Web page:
And the kitchen sink

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The year is 1964. After his latest round of projects, a contractor finds he still has a lot of little architectural decorative bits left in his supply yard, none of them enough to work on any one building by itself. What to do, what to do? Find the next client that walks in the door and just throw everything at their project!

At least, that’s the story I picture behind the building of North American Heating and Air Conditioning, 5915 Lincoln Avenue in Morton Grove.

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The tiny office portion of this building packs a grab bag of architectural materials, including a brown brick, black lava rock, and metal spandrel panels. Adorning it are a bronzed window screen, funky Mid-Century address numbers, and three columns of randomly spaced colored glass block dripping down the side. If that ain’t enough, a brick and pattern block fence once lined the parking lot, too, with brick posts topped by lamps. IMG_9475a IMG_9469a

The end result is just way too much stuff packed into one tiny facade, but I love it.

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It seems that North American Heating & AC eventually moved further west; the building has looked empty and for sale since at least 2010, though the name “Service Packaging Inc.” remains on the door and on that company’s enigmatic website. (Curiously, all the real estate ads peg the construction date as circa 1970, a good five or more years later than the actual date.)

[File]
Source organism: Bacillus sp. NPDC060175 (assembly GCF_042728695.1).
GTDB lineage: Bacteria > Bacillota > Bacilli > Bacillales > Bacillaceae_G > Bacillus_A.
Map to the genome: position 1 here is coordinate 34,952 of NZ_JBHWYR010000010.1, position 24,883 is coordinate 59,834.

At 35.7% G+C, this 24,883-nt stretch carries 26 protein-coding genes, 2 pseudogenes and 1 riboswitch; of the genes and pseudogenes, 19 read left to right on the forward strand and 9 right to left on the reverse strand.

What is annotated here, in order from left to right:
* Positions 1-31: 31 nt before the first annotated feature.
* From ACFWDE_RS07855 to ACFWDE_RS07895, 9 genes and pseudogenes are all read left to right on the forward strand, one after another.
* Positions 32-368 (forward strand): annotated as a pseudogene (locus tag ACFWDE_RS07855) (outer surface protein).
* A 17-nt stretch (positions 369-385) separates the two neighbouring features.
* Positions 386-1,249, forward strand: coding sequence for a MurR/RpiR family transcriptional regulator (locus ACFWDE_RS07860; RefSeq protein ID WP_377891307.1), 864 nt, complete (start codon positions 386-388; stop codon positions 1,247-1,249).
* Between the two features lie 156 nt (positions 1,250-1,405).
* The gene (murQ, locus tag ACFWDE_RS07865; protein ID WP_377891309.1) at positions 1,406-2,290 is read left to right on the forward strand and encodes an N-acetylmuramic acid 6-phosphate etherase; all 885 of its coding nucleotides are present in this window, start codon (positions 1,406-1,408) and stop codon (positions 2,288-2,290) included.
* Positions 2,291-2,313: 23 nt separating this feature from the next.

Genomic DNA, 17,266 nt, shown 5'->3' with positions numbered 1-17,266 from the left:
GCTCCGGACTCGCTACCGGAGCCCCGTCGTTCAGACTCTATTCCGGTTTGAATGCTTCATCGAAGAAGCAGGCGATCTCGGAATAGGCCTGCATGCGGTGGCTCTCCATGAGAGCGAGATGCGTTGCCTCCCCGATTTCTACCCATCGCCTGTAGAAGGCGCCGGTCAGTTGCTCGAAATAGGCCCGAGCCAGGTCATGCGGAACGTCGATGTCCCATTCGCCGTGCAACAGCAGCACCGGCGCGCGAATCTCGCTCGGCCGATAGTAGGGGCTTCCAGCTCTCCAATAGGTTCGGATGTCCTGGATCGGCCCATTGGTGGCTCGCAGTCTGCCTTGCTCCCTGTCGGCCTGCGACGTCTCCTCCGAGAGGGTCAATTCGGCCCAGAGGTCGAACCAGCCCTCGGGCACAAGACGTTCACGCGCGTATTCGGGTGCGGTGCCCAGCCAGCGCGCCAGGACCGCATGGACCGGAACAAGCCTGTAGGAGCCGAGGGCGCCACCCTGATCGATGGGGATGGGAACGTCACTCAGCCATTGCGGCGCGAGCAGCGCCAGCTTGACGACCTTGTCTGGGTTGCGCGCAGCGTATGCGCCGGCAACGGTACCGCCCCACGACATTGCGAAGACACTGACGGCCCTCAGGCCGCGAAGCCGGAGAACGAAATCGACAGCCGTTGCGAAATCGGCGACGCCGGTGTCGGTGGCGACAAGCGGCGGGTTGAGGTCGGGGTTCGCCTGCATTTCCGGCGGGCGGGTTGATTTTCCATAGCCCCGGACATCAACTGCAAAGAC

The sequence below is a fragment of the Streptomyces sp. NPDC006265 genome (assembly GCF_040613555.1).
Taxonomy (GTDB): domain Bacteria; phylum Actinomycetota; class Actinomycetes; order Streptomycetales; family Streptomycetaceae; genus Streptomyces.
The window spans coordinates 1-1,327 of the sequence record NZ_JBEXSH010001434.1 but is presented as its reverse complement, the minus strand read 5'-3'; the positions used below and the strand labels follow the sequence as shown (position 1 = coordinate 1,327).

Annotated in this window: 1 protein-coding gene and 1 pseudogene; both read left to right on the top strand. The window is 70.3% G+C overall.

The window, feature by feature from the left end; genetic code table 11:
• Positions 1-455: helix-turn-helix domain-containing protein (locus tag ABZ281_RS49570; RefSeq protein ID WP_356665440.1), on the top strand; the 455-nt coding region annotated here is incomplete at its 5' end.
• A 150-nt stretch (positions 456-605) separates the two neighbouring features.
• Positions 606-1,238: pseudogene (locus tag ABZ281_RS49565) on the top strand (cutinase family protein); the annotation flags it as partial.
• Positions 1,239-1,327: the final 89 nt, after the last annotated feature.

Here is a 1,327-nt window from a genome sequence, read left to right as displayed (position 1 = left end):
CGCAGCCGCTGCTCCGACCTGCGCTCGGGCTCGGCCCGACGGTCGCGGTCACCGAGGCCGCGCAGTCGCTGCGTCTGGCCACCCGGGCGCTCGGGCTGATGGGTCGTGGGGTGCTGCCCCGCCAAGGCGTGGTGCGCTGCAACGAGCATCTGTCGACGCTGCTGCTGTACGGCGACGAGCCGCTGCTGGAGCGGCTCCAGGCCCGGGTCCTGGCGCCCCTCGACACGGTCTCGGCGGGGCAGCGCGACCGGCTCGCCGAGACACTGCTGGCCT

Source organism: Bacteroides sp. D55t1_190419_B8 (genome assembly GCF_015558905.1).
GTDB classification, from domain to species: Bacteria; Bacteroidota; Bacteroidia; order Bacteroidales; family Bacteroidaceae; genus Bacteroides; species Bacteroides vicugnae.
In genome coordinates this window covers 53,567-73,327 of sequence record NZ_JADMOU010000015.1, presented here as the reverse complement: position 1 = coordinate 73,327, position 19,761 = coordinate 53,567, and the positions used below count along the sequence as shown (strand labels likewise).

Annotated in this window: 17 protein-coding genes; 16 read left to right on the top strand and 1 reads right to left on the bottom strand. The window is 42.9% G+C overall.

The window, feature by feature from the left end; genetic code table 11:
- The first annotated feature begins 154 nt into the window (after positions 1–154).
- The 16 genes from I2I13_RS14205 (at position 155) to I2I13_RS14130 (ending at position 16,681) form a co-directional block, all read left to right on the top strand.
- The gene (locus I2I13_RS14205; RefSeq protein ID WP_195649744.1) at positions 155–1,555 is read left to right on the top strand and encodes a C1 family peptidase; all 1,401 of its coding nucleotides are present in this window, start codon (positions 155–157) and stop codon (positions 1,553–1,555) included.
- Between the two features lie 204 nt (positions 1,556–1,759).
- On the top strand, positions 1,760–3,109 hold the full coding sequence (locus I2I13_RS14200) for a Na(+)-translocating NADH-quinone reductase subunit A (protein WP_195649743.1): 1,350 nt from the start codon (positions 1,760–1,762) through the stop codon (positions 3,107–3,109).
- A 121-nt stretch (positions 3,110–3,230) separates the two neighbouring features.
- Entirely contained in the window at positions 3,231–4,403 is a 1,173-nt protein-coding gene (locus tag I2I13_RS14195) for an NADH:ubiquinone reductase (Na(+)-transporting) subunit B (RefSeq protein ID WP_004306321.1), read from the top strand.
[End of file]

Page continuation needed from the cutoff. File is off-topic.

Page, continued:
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3 thoughts on “And the kitchen sink

  1. Robert Powers
    Hi, I wrote to you yesterday thru FB, not sure the best way to reach you,
    but I love this blog of yours, it is great, I’m a big fan of all things Mid Century,
    I’m working on the new mosaics that will go with the saved 1966 Loyola Mosaics by
    Melville Philip Steinfels, I like you pictures of the mosaics and would like to use them on a blog about the project, I have been posting pixs on my FB page. Please take a look, David Lee Csicsko, Loyola New Nursing School Project. I also designed the mosaics at the Belmont CTA station, and designed the new chapel at the new Ann & Robert H Lurie Children’s Hospital of Chicago. I look forward to hearing from you.
    Again lover reading your postings.
    thanks
    david lee csicsko

  2. As a fan of Chicago architecture and the stories behind the buildings your blog is always a pleasure to read! I now live in the vast architectual wasteland of South Florida. The thing I miss the most about Chicago are the buildings and exploring the alleys. Thanks for sharing your love of Chicago.

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